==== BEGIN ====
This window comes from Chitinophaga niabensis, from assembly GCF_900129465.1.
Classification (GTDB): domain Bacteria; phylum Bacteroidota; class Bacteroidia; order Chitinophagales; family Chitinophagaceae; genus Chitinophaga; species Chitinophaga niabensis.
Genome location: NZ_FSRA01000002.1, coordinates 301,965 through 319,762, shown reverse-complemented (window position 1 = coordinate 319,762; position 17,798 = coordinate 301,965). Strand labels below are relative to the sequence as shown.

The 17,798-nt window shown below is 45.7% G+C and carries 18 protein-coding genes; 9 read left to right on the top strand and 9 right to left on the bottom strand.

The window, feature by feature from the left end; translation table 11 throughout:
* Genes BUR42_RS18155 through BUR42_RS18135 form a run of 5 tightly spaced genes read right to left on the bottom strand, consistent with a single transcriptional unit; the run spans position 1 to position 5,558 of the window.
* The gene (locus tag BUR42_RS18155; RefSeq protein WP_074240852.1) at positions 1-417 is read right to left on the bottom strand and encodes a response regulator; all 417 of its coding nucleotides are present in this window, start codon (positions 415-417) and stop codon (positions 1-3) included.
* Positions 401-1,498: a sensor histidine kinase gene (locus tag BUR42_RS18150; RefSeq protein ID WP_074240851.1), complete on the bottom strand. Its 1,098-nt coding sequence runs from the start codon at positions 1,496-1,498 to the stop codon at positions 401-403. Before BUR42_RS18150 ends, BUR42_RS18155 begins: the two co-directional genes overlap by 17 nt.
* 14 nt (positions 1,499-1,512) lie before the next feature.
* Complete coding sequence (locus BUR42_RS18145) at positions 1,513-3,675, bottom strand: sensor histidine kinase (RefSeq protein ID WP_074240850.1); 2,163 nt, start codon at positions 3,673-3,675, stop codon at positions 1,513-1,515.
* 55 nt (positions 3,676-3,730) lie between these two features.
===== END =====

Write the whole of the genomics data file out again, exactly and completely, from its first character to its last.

This window comes from Chitinophaga niabensis, from assembly GCF_900129465.1.
Classification (GTDB): domain Bacteria; phylum Bacteroidota; class Bacteroidia; order Chitinophagales; family Chitinophagaceae; genus Chitinophaga; species Chitinophaga niabensis.
Genome location: NZ_FSRA01000002.1, coordinates 301,965 through 319,762, shown reverse-complemented (window position 1 = coordinate 319,762; position 17,798 = coordinate 301,965). Strand labels below are relative to the sequence as shown.

The 17,798-nt window shown below is 45.7% G+C and carries 18 protein-coding genes; 9 read left to right on the top strand and 9 right to left on the bottom strand.

The window, feature by feature from the left end; translation table 11 throughout:
* Genes BUR42_RS18155 through BUR42_RS18135 form a run of 5 tightly spaced genes read right to left on the bottom strand, consistent with a single transcriptional unit; the run spans position 1 to position 5,558 of the window.
* The gene (locus tag BUR42_RS18155; RefSeq protein WP_074240852.1) at positions 1-417 is read right to left on the bottom strand and encodes a response regulator; all 417 of its coding nucleotides are present in this window, start codon (positions 415-417) and stop codon (positions 1-3) included.
* Positions 401-1,498: a sensor histidine kinase gene (locus tag BUR42_RS18150; RefSeq protein ID WP_074240851.1), complete on the bottom strand. Its 1,098-nt coding sequence runs from the start codon at positions 1,496-1,498 to the stop codon at positions 401-403. Before BUR42_RS18150 ends, BUR42_RS18155 begins: the two co-directional genes overlap by 17 nt.
* 14 nt (positions 1,499-1,512) lie before the next feature.
* Complete coding sequence (locus BUR42_RS18145) at positions 1,513-3,675, bottom strand: sensor histidine kinase (RefSeq protein ID WP_074240850.1); 2,163 nt, start codon at positions 3,673-3,675, stop codon at positions 1,513-1,515.
* 55 nt (positions 3,676-3,730) lie between these two features.